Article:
So, what does that mean for the organizations we represent, to the broader business community and the general populace. These three groups are of course not mutually exclusive, and overlaps will occur. As a business and not-for-profit advocacy organization, we will use a member-based lens first and foremost. But, as mentioned, many of these considerations will apply across the broader populace. We cannot also influence what governments outside our jurisdiction implement. But Nova Scotia can be a model of how it should be done and how businesses can proceed under these new conditions, by following reasonable protocols and having progressive policies in place.

Broad Protections

More than ever, consumer confidence is critical. If people are unwilling to leave their homes for fear of contracting the virus, we will not have the customers or staff to sell, make, buy, or consume goods. Early reflections on the opening of the Atlantic Bubble and most restriction-easing plans show complacency can be quick to set in and bad habits can return with a quick spike in cases (BC, Alta, Saskatchewan, etc.).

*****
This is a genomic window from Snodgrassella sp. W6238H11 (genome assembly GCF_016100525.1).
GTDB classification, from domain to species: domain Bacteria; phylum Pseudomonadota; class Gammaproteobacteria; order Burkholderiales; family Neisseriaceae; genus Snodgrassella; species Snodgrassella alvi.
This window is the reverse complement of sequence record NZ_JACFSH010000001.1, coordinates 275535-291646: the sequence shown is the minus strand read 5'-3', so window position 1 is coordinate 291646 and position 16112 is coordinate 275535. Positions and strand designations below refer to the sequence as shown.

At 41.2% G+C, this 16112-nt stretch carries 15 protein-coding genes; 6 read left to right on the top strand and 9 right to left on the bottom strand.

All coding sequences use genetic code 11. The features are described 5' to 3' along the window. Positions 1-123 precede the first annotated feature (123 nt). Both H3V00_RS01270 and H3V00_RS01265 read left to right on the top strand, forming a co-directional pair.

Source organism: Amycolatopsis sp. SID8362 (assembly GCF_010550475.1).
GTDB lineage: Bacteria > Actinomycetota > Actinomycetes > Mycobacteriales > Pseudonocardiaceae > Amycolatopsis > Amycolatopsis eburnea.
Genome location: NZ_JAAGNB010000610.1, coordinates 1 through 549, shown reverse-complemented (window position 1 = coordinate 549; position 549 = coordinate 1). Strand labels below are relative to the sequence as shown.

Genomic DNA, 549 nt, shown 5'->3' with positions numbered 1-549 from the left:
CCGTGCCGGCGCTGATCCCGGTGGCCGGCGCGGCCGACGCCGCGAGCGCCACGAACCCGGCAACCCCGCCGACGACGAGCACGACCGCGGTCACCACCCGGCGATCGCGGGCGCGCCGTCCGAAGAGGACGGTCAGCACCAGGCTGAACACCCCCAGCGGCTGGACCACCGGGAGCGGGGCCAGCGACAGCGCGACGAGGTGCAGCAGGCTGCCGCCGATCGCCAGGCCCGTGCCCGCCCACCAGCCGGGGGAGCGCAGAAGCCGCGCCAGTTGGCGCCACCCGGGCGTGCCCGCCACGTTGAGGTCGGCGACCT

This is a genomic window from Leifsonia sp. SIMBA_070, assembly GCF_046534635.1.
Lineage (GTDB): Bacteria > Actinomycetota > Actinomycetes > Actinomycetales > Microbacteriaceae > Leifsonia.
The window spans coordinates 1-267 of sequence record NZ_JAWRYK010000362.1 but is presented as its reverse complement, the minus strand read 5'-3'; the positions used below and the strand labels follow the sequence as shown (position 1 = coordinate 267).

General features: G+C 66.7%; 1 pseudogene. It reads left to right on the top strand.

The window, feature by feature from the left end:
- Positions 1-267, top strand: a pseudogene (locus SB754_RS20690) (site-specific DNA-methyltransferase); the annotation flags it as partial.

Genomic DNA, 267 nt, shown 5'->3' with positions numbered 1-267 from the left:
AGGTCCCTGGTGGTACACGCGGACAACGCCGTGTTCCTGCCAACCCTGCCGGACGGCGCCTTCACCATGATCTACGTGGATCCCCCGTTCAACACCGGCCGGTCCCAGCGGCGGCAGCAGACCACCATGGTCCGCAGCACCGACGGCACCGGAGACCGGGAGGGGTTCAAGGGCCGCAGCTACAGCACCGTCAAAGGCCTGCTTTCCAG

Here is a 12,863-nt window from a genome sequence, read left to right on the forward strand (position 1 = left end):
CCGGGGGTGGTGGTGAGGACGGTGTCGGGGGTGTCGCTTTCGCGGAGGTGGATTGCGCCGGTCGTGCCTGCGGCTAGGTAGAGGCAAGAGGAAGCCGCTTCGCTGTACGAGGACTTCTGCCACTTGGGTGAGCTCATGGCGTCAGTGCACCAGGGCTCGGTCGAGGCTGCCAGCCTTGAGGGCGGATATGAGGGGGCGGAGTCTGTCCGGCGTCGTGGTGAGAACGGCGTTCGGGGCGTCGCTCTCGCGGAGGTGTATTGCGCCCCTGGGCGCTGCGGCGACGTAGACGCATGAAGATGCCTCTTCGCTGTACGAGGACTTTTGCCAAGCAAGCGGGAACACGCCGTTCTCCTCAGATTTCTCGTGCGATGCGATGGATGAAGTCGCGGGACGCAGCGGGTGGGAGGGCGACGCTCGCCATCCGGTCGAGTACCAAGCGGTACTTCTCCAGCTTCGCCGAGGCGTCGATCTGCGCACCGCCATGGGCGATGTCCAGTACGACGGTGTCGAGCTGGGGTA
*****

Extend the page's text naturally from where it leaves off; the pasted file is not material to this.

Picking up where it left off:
In the specific case of the Atlantic Bubble, it has been noted the requirements for interprovincial travel are confusing and ponderous. The standards are different for each province, and the follow up for people traveling in Nova Scotia has been limited. It is culminating in a very quick retrenching attitude, from the public and leading economists, that we are not ready to expand the Atlantic bubble to the rest of Canada, even though everyone is keenly aware of the economic consequences. We are a small economy. Canada is an incredibly small country economically, and having closed borders is not sustainable. This may mean measures, not popular with many people but are for the greater good, need to be considered.